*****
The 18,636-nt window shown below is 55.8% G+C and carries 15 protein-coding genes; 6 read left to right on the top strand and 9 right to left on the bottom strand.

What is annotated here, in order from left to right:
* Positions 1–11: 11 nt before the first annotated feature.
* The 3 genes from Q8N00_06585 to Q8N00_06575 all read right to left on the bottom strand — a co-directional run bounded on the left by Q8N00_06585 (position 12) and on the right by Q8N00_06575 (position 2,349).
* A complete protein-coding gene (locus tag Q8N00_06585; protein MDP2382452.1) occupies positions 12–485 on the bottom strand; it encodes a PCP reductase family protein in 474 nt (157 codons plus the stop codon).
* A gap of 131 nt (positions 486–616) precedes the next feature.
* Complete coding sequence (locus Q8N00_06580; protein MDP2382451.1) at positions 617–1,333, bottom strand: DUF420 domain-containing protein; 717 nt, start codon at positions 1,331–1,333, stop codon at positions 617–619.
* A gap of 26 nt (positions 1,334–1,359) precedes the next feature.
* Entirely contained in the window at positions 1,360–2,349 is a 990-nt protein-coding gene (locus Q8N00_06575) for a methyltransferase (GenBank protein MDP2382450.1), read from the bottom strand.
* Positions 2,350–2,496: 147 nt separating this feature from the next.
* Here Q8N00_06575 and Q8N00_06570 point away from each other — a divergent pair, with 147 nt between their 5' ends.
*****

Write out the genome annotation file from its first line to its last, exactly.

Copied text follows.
The 18,636-nt window shown below is 55.8% G+C and carries 15 protein-coding genes; 6 read left to right on the top strand and 9 right to left on the bottom strand.

What is annotated here, in order from left to right:
* Positions 1–11: 11 nt before the first annotated feature.
* The 3 genes from Q8N00_06585 to Q8N00_06575 all read right to left on the bottom strand — a co-directional run bounded on the left by Q8N00_06585 (position 12) and on the right by Q8N00_06575 (position 2,349).
* A complete protein-coding gene (locus tag Q8N00_06585; protein MDP2382452.1) occupies positions 12–485 on the bottom strand; it encodes a PCP reductase family protein in 474 nt (157 codons plus the stop codon).
* A gap of 131 nt (positions 486–616) precedes the next feature.
* Complete coding sequence (locus Q8N00_06580; protein MDP2382451.1) at positions 617–1,333, bottom strand: DUF420 domain-containing protein; 717 nt, start codon at positions 1,331–1,333, stop codon at positions 617–619.
* A gap of 26 nt (positions 1,334–1,359) precedes the next feature.
* Entirely contained in the window at positions 1,360–2,349 is a 990-nt protein-coding gene (locus Q8N00_06575) for a methyltransferase (GenBank protein MDP2382450.1), read from the bottom strand.
* Positions 2,350–2,496: 147 nt separating this feature from the next.
* Here Q8N00_06575 and Q8N00_06570 point away from each other — a divergent pair, with 147 nt between their 5' ends.